Professor Brings Passion for Judaism and Teaching to Campus - Christopher Newport University


Dr. Vered Sakal stands in front of a color-coded geographical chart.

Professor Brings Passion for Judaism and Teaching to Campus

Dr. Vered Sakal named new Aaron Professor of Jewish Studies

Above: Image credit: Indiana University Olamot Center

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It did not take long for Dr. Vered Sakal to be captivated by the positive energy she believes Christopher Newport exudes.

“It was very noticeable,” she said. “People are so invested in CNU, and what goes into the institution. There is so much dedication to the students and the community. I could feel their love and devotion to CNU. I am very much looking forward to being part of the community.”

Sakal will begin at Christopher Newport in the fall as the new Bertram and Gladys Aaron Professor of Jewish Studies.

“It seems like the perfect fit,” said Sakal.

An ordained rabbi who holds a Ph.D. in Jewish Thought from the Hebrew University in Jerusalem, Sakal focuses much of her work and teachings on the intersection of Judaism and politics and how the two interface. She views modern challenges through the lens of Judaism, and studies how to interpret them from historical and religious standpoint.

“I look at it from a social and political point of view,” she said.

Sakal grew up in Israel and raised her two grown daughters there. She has been a fellow at the Tikva Center for Law and Jewish Civilization at NYU, the Katz Center for Advanced Judaic Studies at the University of Pennsylvania and Minerva Humanities Center at Tel Aviv University, and the Bloomington Symposia, IU Institute for Advanced Study.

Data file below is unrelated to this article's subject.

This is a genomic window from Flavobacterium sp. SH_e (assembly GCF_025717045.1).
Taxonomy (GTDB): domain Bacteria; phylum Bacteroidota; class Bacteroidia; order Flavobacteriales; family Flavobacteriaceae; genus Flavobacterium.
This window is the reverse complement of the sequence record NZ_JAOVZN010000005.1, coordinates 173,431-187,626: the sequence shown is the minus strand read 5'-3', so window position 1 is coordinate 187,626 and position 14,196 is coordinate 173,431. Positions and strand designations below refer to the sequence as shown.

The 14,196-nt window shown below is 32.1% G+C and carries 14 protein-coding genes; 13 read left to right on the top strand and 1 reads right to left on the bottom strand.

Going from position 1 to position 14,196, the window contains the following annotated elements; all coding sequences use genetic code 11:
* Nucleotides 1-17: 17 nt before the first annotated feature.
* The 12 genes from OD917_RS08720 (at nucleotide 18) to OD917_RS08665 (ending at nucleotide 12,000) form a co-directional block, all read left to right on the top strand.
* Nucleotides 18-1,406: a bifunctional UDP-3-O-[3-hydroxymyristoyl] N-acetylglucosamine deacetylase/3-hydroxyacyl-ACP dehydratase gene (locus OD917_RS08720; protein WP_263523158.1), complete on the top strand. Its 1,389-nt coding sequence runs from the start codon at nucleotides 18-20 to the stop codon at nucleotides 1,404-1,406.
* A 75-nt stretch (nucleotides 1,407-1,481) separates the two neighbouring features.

Selected from a pool of applicants by a University search committee, Sakal came to campus and was interviewed by the dean of the College of Arts and Humanities and by the provost. She also taught a class so students and faculty could get a sense of her teaching style and passion for the subject. Her class focused on making a connection between “The Handmaid’s Tale” and Deuteronomy Chapter 21 of the Old Testament.

“Dr. Sakal’s teaching demonstration was outstanding,” said Dr. Elizabeth Jelinek, chair of the Department of Philosophy and Religion. “Dr. Sakal is the kind of teacher that the Department of Philosophy and Religion needs: a professor who creates an atmosphere of mutual learning and inquiry in the classroom, and challenges students to think critically and creatively. She exceeds the requirement to be a ‘passionate and engaged’ teacher as outlined in the job description.”

“Dr. Sakal will draw students to the Department of Philosophy and Religion because of how engaging she is in the classroom,” Jelinek said. “The Department strives to represent a broad spectrum of religious traditions from a global perspective. As our specialist in Jewish Studies, Dr. Sakal is uniquely qualified to contribute to this goal. Not only is she a preeminent scholar in her field, her scholarly approach is international and interdisciplinary. This type of innovative approach sets her up for making impactful contributions to course offerings.”

Provost Quentin Kidd said Sakal not only possesses a vast knowledge of Jewish Studies, but also a deep love of teaching that will empower her to be a positive force on campus.

“The Aaron Professorship contributes immensely to the Department of Philosophy and Religion's course offerings and Dr. Sakal's expertise will be a valuable addition,” Kidd said. “Dr. Sakal is an internationally recognized scholar whose presence on campus and within the community will be felt immediately.”

The interdisciplinary teaching style that Sakal embodies will allow her to draw from “political science, LGBTQ studies, women and gender studies, philosophy and history to inform and supplement her work in Jewish Studies,” Jelinek said.